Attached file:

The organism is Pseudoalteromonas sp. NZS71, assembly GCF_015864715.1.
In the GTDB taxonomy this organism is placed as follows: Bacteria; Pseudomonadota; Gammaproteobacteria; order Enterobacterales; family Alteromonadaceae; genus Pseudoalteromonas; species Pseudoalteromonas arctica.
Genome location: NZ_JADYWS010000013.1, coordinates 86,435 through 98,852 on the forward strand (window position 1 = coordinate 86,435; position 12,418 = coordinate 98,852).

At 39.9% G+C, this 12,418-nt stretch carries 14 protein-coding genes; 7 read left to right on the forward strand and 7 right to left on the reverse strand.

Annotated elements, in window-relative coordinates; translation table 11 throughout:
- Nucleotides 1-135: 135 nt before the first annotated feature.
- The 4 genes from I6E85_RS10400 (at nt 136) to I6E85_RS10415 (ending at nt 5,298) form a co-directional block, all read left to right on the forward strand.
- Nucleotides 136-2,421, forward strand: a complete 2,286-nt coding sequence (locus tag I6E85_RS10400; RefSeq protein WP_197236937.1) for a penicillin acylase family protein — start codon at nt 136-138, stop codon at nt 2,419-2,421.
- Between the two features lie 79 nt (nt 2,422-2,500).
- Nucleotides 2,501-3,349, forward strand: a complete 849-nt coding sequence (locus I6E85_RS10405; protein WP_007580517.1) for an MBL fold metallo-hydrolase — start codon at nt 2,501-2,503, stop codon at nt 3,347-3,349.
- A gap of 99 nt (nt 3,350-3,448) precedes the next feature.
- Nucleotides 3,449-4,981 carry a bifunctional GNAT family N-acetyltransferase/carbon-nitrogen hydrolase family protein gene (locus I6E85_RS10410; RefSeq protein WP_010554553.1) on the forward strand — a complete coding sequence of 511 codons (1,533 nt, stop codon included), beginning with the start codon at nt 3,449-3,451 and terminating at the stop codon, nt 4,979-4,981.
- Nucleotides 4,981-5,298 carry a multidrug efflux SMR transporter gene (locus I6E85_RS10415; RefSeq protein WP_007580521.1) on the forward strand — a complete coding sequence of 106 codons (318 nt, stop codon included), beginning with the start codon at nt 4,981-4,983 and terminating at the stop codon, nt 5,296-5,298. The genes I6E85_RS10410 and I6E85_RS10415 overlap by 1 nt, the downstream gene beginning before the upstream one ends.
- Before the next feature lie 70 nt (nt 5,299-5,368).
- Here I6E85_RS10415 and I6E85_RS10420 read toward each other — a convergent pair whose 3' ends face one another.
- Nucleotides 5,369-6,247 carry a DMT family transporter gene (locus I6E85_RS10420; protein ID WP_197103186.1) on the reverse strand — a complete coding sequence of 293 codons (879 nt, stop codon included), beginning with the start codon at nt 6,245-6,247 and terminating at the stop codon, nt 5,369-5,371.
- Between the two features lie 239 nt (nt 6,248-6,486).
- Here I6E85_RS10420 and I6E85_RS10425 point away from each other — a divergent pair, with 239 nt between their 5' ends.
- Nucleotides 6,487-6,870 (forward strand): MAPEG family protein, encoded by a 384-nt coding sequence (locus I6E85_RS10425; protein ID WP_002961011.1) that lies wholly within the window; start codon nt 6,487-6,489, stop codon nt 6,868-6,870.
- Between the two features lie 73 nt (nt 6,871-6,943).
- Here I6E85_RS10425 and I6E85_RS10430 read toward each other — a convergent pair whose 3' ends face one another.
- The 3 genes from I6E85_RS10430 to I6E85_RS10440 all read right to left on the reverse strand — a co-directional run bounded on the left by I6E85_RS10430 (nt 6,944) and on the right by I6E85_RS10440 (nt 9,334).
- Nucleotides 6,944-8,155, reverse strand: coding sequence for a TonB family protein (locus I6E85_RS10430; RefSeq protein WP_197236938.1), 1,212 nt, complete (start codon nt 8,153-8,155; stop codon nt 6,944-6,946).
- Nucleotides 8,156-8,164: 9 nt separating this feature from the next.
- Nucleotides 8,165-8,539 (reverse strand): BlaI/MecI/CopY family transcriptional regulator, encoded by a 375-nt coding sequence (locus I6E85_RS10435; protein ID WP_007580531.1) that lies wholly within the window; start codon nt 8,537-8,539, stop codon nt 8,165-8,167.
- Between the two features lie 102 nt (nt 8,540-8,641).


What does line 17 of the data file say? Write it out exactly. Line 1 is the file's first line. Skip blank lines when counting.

- Between the two features lie 239 nt (nt 6,248-6,486).